Matt Harvey makes his Citi Field return on Wednesday. Before I go any further, not a single person should let out a pre-game boo for Harvey. Pay some respect to the man with a cheer, clap it up or remain silent in your seat if you have some sort of grudge. When you give as much as Harvey did to us fans, you have to pay your respect.
You're lucky to get a seat at the moment with the capacity restrictions. Don't waste a ticket by booing Matt Harvey.
Look, it wasn't all good for Harvey during his tenure in Queens. We're all aware of how it ended. But, don't be so quick to forget the excitement and success he brought with him in the first chapter of his career. What Jacob deGrom is doing right now is more special than what Harvey ever accomplished... and yet the feeling was somehow more special on "Harvey Day" during his run.
I can't explain why that is exactly. Maybe it's because Harvey arrived at a time when fans were starved for success. We needed a new savior, and Harvey was poised to be that guy. Unlike deGrom, there was a New York bravado about Harvey. He had star looks, was featured on the front and back page of newspapers, dated supermodels, sat courtside at Knicks games, pumped up the crowd during Rangers playoff games and was a prominent figure in the NYC social scene. For a brief while, Harvey was the modern-day Joe Namath.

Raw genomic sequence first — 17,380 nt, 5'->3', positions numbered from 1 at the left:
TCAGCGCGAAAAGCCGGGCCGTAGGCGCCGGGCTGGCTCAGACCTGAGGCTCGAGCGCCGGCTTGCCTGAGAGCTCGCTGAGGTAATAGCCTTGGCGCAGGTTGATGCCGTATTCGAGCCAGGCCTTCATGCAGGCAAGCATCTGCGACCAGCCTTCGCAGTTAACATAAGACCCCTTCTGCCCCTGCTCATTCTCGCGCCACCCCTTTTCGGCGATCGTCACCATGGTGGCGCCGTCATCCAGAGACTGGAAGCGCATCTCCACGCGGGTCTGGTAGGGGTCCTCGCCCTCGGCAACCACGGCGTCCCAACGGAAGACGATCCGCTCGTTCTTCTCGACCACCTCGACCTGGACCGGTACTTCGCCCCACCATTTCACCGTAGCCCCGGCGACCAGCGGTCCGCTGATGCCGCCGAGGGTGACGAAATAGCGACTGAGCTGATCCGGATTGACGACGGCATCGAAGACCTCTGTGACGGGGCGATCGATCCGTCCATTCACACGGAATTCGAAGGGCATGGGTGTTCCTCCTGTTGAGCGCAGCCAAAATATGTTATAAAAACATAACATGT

After that fateful Game 5 of the '15 World Series night, it all washed away. Overnight, everything changed. That doesn't change everything that happened before that though. Harvey brought the Mets back to credibility. Harvey showed flashes of dominance rarely seen. And most importantly, Harvey awoke the fan base like few others have ever been capable of.
We will always play the "what if" game with Harvey's career. Let's just save that for when his career is actually over. For now, he's pitching for the Orioles and is off to a solid start. Be happy for Harvey. Let's hope he's able to squeeze a few more good years out of his arm on days he's not pitching against us.
So, give it up for Harvey during warm-ups and when he first steps foot on the mound. After that, all bets are off for Harvey as a competitor. If he's mowing our boys down, let the boo birds fly. All is fair game at that point.
Just absolutely not until a pitch is thrown.
P.S.: If he's pitching well enough, how fun would it be to add Harvey at the trade deadline for a postseason run? There wouldn't be any chance he could talk himself back onto the mound late in a game these days...
P.P.S.: I prefer to have the rotation entirely healthy that my Harvey hypothetical remains hypothetical.